Yesterday, the IMF released its latest report on the global economy and the impact of the COVID-19. My colleague Christopher Dembik, Head of Macro Analysis, has written about the findings in this update and some of the main conclusions are:
- The global economy will experience its worst global recession since the Great Depression with a contraction that could reach -3% this year. Both developed and developing countries will contract.
- Only two countries should end the year 2020 with positive GDP growth: India and China, which contribute to 45% of global growth. India is expected to be the fastest-growing major economy (+1.9% this year) followed by China (+1.2%).
- The rest of the world will go through negative growth: United States -5.9%, Japan -5.2%, Russia -5.5% and the European Union -7.5%.
- Asia is expected to suffer zero growth this year for the first time in 60 years.
Latest Market Insights
Outrageous Predictions 2023: The War Economy
- The constantly growing global need for energy drives the world's richest to huddle up and launch a R&D project in a size the world hasn't seen since the Manhattan Project gave the US the first atomic bomb.
French President Macron resignsThe political stalemate in France and the rise of Marie Le Pen following the 2022 elections corners President Macron, forcing him to give up on politics and resign from his position. At least for now.
Gold rockets to USD 3,000 as central banks fail on inflation mandateAs markets and central banks realise that the idea that inflation is transitory is wrong, and that prices will remain higher for longer, gold is sent through the roof, hitting a price tag of USD 3,000
EU Army forces EU down path to full unionWith continued challenges in the region and a US military that isn't aggressively enacting its former role as global policeman, the European Union agrees to create its own armed forces, bringing the whole region closer.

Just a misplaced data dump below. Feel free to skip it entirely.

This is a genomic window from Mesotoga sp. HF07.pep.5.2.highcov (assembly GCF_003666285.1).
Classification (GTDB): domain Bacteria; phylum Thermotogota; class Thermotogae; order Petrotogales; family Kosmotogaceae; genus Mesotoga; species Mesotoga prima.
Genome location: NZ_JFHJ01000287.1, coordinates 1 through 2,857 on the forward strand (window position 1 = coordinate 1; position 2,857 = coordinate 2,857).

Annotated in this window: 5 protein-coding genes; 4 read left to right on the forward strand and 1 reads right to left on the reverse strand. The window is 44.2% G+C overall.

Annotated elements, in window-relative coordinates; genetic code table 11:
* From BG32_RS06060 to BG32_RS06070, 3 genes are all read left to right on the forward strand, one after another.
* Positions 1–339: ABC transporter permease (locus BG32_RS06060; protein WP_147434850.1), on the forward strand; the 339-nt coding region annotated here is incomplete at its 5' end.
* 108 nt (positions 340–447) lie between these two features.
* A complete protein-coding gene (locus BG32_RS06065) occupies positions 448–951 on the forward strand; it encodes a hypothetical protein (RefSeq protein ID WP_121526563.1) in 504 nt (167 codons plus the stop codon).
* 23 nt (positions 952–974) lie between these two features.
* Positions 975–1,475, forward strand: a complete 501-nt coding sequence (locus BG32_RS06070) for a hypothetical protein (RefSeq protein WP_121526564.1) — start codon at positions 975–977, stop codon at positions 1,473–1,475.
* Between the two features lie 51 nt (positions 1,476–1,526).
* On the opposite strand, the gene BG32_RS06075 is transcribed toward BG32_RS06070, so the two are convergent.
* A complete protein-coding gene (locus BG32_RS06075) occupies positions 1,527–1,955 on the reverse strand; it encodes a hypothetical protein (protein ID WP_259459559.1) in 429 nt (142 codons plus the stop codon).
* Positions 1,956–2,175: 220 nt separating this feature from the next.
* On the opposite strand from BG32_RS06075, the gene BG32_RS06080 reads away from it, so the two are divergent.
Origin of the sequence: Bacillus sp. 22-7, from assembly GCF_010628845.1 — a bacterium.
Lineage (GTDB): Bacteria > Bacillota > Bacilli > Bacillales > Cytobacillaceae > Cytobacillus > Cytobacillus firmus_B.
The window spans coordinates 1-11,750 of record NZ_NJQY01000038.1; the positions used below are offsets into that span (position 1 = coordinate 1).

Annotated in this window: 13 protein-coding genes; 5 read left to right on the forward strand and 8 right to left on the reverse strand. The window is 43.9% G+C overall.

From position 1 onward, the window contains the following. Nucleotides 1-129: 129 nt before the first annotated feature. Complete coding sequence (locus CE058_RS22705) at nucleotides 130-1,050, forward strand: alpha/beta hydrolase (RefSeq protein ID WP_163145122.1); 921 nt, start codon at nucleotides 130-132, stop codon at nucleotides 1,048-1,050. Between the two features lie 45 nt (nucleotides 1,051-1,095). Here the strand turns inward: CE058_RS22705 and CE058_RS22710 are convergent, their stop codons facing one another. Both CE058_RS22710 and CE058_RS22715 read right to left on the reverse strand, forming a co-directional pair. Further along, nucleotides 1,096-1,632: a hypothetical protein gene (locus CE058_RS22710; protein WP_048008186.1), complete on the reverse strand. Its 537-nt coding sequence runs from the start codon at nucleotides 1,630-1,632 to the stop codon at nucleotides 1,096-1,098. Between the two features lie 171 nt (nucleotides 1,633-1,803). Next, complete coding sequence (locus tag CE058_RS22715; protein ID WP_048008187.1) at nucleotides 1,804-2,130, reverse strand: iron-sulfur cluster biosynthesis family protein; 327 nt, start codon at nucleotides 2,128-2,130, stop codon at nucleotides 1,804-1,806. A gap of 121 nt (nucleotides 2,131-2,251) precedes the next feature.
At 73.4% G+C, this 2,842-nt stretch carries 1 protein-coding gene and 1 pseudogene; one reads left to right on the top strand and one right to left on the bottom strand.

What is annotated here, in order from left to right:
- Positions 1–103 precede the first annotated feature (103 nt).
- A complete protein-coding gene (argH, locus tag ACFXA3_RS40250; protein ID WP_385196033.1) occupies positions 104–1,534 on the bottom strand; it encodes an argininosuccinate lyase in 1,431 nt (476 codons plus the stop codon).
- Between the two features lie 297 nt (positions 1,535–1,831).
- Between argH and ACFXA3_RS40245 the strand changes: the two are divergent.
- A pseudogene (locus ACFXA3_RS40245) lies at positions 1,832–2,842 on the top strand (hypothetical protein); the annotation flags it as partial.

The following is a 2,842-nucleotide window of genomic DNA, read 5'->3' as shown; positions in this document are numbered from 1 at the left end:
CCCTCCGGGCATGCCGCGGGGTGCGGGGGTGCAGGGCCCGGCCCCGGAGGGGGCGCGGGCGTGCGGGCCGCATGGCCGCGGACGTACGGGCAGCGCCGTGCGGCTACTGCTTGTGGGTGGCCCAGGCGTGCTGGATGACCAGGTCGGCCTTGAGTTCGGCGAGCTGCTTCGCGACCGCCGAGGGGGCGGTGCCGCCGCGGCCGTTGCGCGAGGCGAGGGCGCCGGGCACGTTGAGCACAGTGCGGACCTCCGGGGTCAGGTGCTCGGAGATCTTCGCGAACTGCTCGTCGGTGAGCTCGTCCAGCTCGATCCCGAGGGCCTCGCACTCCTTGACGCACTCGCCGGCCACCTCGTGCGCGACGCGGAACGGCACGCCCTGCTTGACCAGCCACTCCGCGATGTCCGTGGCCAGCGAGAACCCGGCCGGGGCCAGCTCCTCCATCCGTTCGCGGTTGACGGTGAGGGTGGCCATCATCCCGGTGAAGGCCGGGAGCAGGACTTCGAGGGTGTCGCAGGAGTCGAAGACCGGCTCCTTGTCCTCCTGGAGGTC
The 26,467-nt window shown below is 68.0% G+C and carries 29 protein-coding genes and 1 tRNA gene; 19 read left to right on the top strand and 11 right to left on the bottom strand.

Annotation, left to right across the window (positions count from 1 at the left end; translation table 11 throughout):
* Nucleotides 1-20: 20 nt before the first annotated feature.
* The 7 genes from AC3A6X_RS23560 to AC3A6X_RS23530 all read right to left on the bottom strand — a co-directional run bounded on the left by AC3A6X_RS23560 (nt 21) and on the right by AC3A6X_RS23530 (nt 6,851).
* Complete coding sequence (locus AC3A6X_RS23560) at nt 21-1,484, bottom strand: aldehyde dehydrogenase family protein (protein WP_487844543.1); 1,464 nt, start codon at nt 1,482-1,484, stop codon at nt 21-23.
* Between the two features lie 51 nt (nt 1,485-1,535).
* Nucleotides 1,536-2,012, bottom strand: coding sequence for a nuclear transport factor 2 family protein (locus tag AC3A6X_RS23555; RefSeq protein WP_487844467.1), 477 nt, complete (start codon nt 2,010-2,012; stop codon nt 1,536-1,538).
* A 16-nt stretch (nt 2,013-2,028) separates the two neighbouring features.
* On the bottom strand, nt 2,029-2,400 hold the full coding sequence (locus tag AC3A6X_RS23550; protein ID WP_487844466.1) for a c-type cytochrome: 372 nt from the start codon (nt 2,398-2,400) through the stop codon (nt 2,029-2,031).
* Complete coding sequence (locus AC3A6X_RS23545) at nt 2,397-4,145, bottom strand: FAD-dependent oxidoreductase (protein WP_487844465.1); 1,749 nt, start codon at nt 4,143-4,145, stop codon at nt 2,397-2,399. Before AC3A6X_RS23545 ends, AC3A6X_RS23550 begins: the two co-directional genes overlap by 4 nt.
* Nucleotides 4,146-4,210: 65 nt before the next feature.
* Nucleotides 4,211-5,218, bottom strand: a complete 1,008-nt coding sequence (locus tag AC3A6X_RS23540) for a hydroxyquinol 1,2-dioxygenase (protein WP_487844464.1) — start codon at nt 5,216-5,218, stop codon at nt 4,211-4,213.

A country agrees to ban all meat production by 2030In an effort to become one of the global leaders on the path to net-zero emissions, one country decides to not only put a heavy tax on meat, but to ban domestic production entirely.
UK holds UnBrexit referendumFollowing a recession and domestic pressure, the United Kingdom is thrown into political turmoil that will end with a vote to wind back Brexit.
Widespread price controls are introduced to cap official inflationHistory tells us that with the war economy comes rationing and price controls. And this time is no different, as policymakers introduce strict price controls that lead to a range of unintended consequences.
OPEC+ & Chindia walk out of the IMF, agree to trade with new reserve assetSanctions against Russia have caused widespread turmoil due to US Dollar moves in countries across the globe that don't consider the US an ally. To relieve themselves from this, they leave the IMF and create a new reserve asset.
USDJPY fixed to the USD at 200 as Japan overhauls financial systemFollowing the challenges that faced the Japanese Yen in 2022, the Bank of Japan attempts to keep the currency from sliding. Unsuccessful on the long-term, Japan will launch a reset of its entire financial system.
Tax haven ban kills private equityWith the war economy comes an increased focus on national interests and sovereign nations' ability to assert themselves. In that regard, the OECD countries turn their attention on tax havens and pull the big guns out, banning them altogether.
Please read our disclaimers:
- Notification on Non-Independent Investment Research (https://www.home.saxo/legal/niird/notification)
- Full disclaimer (https://www.home.saxo/en-gb/legal/disclaimer/saxo-disclaimer)